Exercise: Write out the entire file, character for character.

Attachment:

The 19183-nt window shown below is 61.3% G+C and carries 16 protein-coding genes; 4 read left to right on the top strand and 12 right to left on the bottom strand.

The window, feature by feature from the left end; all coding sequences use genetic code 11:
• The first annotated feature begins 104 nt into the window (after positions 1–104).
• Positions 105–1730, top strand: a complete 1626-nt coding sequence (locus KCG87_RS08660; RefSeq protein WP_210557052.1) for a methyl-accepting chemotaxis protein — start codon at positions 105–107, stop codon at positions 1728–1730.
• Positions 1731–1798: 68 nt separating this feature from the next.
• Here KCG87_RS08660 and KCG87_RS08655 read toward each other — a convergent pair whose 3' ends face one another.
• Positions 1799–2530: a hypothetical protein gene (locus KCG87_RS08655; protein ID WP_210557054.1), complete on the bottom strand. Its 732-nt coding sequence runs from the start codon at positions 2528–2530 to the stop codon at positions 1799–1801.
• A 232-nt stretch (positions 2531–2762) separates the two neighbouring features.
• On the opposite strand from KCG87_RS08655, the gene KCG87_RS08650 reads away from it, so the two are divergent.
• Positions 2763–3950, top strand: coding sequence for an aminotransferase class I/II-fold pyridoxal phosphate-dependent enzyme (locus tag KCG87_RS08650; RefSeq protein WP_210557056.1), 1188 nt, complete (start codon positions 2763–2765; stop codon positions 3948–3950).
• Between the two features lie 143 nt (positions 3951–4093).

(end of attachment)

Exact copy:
The 19183-nt window shown below is 61.3% G+C and carries 16 protein-coding genes; 4 read left to right on the top strand and 12 right to left on the bottom strand.

The window, feature by feature from the left end; all coding sequences use genetic code 11:
• The first annotated feature begins 104 nt into the window (after positions 1–104).
• Positions 105–1730, top strand: a complete 1626-nt coding sequence (locus KCG87_RS08660; RefSeq protein WP_210557052.1) for a methyl-accepting chemotaxis protein — start codon at positions 105–107, stop codon at positions 1728–1730.
• Positions 1731–1798: 68 nt separating this feature from the next.
• Here KCG87_RS08660 and KCG87_RS08655 read toward each other — a convergent pair whose 3' ends face one another.
• Positions 1799–2530: a hypothetical protein gene (locus KCG87_RS08655; protein ID WP_210557054.1), complete on the bottom strand. Its 732-nt coding sequence runs from the start codon at positions 2528–2530 to the stop codon at positions 1799–1801.
• A 232-nt stretch (positions 2531–2762) separates the two neighbouring features.
• On the opposite strand from KCG87_RS08655, the gene KCG87_RS08650 reads away from it, so the two are divergent.
• Positions 2763–3950, top strand: coding sequence for an aminotransferase class I/II-fold pyridoxal phosphate-dependent enzyme (locus tag KCG87_RS08650; RefSeq protein WP_210557056.1), 1188 nt, complete (start codon positions 2763–2765; stop codon positions 3948–3950).
• Between the two features lie 143 nt (positions 3951–4093).